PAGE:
The 2006 model year will end the heralded Taurus name and for this writer it is a bittersweet time as Ford retires what once the best selling car in all of America.
When Ford introduced the Taurus along with its cousin the Mercury Sable in the mid 1980s the car represented a radical departure from the standard American car of the day. Fairly large, front wheel drive, and very aerodynamic, the Taurus quickly rose to the pinnacle of the American car sales charts and was the best selling car for several years in a row. A much delayed “reskinning” did not occur until 1996, some ten years after the Taurus and Sable were first released. The new style, perceived by some to be ugly, quickly cost Ford sales as newer and more modern Toyota Camrys and Honda Accords out gained the line. Slight changes in style incorporated with the 2000 model year took some of the edge off, but by then the Taurus was considered to be too old and outmatched by the competition.
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I purchased an all new 1994 Taurus and kept the car for seven years, racking up 117,000 miles before deciding it was time to trade in the car for something newer. I found the ride to be comfortable, the interior room to be expansive, and I enjoyed the overall style of the car. I was also one of the first people to purchase a Taurus in the then new Hunter Green color, an attractive deep green that was admired by many.
When 2001 rolled around, I elected to lease a Saturn L series instead of going with the Taurus. I needed something similar in size with the Taurus and at that time Saturn had a lease deal that could not be beat. In addition, I still wasn’t impressed with the Taurus which I felt had been out-engineered by other cars in its class. So, I took home the Saturn and donated my Taurus to the Kidney Foundation.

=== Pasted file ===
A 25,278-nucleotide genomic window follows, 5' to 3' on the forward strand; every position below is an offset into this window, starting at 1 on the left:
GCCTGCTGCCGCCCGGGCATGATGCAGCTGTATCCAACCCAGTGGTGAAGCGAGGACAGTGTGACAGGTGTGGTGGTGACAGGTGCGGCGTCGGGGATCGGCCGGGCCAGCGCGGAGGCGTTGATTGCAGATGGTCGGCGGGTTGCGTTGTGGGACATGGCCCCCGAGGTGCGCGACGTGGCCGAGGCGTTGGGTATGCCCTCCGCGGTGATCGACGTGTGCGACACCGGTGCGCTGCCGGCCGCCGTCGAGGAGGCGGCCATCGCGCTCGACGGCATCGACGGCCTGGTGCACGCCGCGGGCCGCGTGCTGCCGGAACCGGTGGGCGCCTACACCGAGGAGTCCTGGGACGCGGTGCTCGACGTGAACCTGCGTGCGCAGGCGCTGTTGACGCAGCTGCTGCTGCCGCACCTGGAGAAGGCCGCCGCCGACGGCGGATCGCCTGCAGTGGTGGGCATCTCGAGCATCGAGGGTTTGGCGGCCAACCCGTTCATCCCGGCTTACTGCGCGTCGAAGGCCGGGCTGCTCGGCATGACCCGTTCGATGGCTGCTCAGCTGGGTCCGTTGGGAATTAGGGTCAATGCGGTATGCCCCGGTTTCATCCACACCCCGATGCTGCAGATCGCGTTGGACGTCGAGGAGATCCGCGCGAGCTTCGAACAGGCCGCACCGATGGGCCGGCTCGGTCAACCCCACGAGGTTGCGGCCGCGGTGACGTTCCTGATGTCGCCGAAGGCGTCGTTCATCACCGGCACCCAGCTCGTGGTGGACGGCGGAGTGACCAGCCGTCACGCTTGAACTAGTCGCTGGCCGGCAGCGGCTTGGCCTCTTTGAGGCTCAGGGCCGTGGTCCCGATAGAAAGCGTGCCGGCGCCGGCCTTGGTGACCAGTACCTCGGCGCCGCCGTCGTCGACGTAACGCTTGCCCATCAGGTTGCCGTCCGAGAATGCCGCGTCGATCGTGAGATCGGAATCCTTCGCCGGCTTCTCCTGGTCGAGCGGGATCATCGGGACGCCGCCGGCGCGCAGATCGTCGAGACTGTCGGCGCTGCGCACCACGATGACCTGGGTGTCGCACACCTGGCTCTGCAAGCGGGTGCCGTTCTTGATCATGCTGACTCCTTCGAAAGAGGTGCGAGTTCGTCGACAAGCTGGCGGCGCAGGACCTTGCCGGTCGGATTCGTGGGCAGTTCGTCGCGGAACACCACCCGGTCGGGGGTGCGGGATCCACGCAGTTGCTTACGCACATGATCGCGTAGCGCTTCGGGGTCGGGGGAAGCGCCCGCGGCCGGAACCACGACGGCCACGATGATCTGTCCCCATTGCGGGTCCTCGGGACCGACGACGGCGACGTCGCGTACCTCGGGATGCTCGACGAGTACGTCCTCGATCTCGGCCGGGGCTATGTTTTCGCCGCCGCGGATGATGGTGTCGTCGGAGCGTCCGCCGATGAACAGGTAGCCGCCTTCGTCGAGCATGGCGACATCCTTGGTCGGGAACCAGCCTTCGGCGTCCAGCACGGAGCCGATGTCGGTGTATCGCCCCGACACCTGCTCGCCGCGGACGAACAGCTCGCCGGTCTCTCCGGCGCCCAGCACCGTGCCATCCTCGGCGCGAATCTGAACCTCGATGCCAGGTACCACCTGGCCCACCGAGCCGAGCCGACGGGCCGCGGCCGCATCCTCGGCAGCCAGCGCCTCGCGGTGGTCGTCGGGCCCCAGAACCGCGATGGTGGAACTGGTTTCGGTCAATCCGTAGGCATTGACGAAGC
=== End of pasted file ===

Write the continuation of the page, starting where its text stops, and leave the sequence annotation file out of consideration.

The 2005 model year represented the final year that Ford would offer the Taurus through dealers; for 2006 the Taurus is only available as a fleet car and it is unchanged from the previous year’s model. The slow selling Sable was mercifully put to rest one year earlier.
For Ford, concentrating on trucks and SUVs meant neglecting much of their car line up, including the Taurus. Bigger and stronger SUVs, including the Expedition and Excursion, were introduced as America’s tastes continued to shift from passenger cars to SUVs. In addition, the ever popular F Series pick up trucks went through regular style and engineering changes every four years or so as did the Explorer, Ford’s midsized SUV.
Higher gas prices and changing tastes are once again impacting Fords’ line up. The beefy Excursion is gone and new cars including the Five Hundred and Fusion are now part of the line up. These two new models represent a fresh change for Ford and a promise that the attention once given to the Taurus would be given to the new models. For that, I am glad.